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ORIGINAL ARTICLE
Year : 2018  |  Volume : 13  |  Issue : 4  |  Page : 1118-1122

Clinical and radiological outcomes of day-care posterior foraminotomy and decompression of the cervical spine


1 Department of Spine Surgery, Shanta spine Institute, Nagpur, Maharastra, India
2 Department of Anaesthesia, Shanta spine Institute, Nagpur, Maharastra, India

Date of Web Publication23-Oct-2018

Correspondence Address:
Dr. Manoj Dayalal Singrakhia
Shanta Spine Institute, 1st Floor Ashirvad Complex, Ramdaspeth, Nagpur - 440 010, Maharashtra
India
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Source of Support: None, Conflict of Interest: None


DOI: 10.4103/ajns.AJNS_14_17

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  Abstract 


Purpose: Anterior cervical procedures are associated with many intra- and post-operative complications leading to long-term patient morbidity. In this study, we have evaluated the clinical and radiological Outcome of day care posterior cervical foraminotomy in patients with single-level cervical radiculopathy with or without neurodeficit. Materials and Methods: Seventeen patients underwent single-level posterior cervical foraminotomy for radicular symptoms were studied between June 2011 and May 2016. Clinical outcome was studied by visual analog scale (VAS) score, neck disability index (NDI), and Odom's criteria. Adjacent segment degeneration was evaluated on lateral cervical radiograph at every follow-up by calculating the focal and global angulation of the cervical spine and disc height at the operated level and adjacent segments. Dynamic lateral cervical spine radiograph was done to evaluate segmental instability. Results: After a mean follow-up duration of 30.64 months, 13 patients had excellent, three patients had good, and one patient had fair outcome as per Odom's criteria. The mean VAS score for radicular pain, neck pain, and NDI was significantly reduced postoperatively (P < 0.001). The mean focal angulation, mean global angulation, the disc height at operated and adjacent level were not changed significantly (P > 0.05). There was no instability noted postoperatively on lateral dynamic cervical spine radiographs. There was no complication in our study. Conclusion: Posterior cervical foraminotomy is an effective surgical method for treatment of patients with single-level cervical radiculopathy and helps to achieve good clinical and radiological outcome, prevents postoperative adjacent segment degeneration and instability with minimal complications.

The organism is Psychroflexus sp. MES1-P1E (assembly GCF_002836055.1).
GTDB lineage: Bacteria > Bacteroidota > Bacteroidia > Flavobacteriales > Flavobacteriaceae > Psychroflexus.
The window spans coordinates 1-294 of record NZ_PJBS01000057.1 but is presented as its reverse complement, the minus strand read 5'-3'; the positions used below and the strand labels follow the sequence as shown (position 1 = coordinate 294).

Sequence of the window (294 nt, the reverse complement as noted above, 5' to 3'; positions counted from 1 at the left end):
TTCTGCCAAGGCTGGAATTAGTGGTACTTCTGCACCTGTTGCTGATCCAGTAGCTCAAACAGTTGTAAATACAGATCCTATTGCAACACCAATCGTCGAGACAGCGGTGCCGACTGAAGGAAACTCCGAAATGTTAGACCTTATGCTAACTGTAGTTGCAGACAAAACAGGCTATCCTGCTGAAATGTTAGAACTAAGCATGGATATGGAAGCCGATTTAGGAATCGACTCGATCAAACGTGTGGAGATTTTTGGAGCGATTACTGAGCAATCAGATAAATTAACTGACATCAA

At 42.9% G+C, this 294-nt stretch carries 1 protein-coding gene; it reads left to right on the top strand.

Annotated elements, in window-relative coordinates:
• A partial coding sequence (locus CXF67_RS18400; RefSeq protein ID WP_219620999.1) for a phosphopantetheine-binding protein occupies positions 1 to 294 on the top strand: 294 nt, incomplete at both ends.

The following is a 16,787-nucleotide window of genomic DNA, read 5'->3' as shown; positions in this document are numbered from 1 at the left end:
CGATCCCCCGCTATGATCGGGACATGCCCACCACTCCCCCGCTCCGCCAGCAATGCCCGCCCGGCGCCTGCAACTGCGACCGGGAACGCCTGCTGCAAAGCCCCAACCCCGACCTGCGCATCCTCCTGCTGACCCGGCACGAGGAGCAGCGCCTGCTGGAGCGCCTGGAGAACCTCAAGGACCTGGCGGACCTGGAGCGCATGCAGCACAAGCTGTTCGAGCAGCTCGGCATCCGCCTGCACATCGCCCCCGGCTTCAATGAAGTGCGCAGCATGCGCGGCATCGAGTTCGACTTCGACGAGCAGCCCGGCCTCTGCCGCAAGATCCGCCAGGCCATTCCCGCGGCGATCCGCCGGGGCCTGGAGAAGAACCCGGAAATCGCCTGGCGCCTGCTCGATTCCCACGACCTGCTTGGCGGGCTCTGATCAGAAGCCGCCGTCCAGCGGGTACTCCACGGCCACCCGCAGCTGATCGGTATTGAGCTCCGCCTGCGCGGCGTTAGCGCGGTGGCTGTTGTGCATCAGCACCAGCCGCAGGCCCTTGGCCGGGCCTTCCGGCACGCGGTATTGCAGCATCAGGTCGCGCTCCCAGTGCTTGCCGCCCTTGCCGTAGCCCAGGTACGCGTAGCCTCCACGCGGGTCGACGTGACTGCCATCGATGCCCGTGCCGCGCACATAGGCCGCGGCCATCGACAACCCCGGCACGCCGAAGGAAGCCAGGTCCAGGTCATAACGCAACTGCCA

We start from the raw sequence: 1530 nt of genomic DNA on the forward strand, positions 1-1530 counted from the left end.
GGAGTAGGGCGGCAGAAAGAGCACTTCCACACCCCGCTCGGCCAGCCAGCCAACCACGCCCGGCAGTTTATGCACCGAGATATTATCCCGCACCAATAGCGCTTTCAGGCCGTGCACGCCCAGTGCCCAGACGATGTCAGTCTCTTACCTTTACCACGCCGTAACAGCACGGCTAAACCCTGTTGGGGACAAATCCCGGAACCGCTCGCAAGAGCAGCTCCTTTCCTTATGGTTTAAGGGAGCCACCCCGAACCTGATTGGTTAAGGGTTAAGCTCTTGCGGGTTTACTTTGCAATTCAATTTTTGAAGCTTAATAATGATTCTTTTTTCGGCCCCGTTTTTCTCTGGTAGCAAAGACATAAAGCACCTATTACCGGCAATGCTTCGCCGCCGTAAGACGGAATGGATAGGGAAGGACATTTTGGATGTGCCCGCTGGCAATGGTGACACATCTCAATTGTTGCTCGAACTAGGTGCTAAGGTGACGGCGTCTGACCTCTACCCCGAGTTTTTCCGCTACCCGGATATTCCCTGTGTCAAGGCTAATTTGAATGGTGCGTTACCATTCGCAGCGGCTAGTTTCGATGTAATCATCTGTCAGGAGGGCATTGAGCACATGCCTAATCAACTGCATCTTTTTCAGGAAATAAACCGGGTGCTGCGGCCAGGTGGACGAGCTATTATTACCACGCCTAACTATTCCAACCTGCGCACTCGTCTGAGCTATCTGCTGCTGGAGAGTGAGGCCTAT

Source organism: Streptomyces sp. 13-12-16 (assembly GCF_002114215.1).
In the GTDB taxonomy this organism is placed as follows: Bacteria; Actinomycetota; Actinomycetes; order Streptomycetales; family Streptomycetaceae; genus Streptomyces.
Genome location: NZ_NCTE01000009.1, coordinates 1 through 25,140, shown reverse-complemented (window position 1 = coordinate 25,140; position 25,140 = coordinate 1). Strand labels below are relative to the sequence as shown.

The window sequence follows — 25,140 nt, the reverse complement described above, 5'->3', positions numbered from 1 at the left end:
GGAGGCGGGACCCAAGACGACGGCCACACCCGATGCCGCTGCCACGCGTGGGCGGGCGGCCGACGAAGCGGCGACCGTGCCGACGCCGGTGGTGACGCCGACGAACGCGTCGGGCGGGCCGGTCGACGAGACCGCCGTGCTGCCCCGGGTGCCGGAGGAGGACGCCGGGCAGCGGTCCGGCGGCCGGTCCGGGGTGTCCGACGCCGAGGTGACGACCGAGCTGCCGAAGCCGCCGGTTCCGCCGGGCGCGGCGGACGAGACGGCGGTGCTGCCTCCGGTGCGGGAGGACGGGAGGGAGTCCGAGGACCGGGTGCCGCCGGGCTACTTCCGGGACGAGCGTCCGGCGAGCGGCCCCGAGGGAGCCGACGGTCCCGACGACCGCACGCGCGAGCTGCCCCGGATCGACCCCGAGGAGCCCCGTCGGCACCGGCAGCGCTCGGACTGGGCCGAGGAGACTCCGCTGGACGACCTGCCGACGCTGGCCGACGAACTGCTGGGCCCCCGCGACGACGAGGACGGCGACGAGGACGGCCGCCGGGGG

Keywords: Adjacent segment degeneration, cervical radiculopathy, day care, posterior cervical foraminotomy


How to cite this article:
Singrakhia MD, Malewar NR, Deshmukh S, Deshmukh S. Clinical and radiological outcomes of day-care posterior foraminotomy and decompression of the cervical spine. Asian J Neurosurg 2018;13:1118-22

How to cite this URL:
Singrakhia MD, Malewar NR, Deshmukh S, Deshmukh S. Clinical and radiological outcomes of day-care posterior foraminotomy and decompression of the cervical spine. Asian J Neurosurg [serial online] 2018 [cited 2018 Dec 19];13:1118-22. Available from: http://www.asianjns.org/text.asp?2018/13/4/1118/231003




  Introduction Top


Cervical radiculopathy is a condition leading to radicular symptoms along the course of the involved nerve with or without neurological deficit. This is due to nerve root compression due to laterally prolapsed intervertebral disc or posterior osteophytes causing foraminal compression.[1] Surgical treatment is required only in patients with neural compression leading to either neurological deficit or pain not responding to conservative line of management for 6–8 weeks.[2]

The surgical treatment for patient with single-level cervical radiculopathy consists of anterior cervical discectomy, anterior cervical discectomy and fusion (ACDF), anterior cervical discectomy, fusion and plating, cervical disc arthroplasty, or posterior cervical foraminotomy.[3] ACDF is a commonly used surgery, but it is a morbid procedure requiring a longer recuperation period and its share of complications such as recurrent laryngeal nerve palsy, pharyngeal or esophageal laceration, respiratory distress, bone graft site pain and morbidity, dysphagia, difficulty in phonation, pseudoarthrosis, failure of implant, adjacent segment degeneration, mechanical instability, and angulation deformity.[4],[5] The complication rates in ACDF in various studies varies from 0.45% to 19.6%.[6]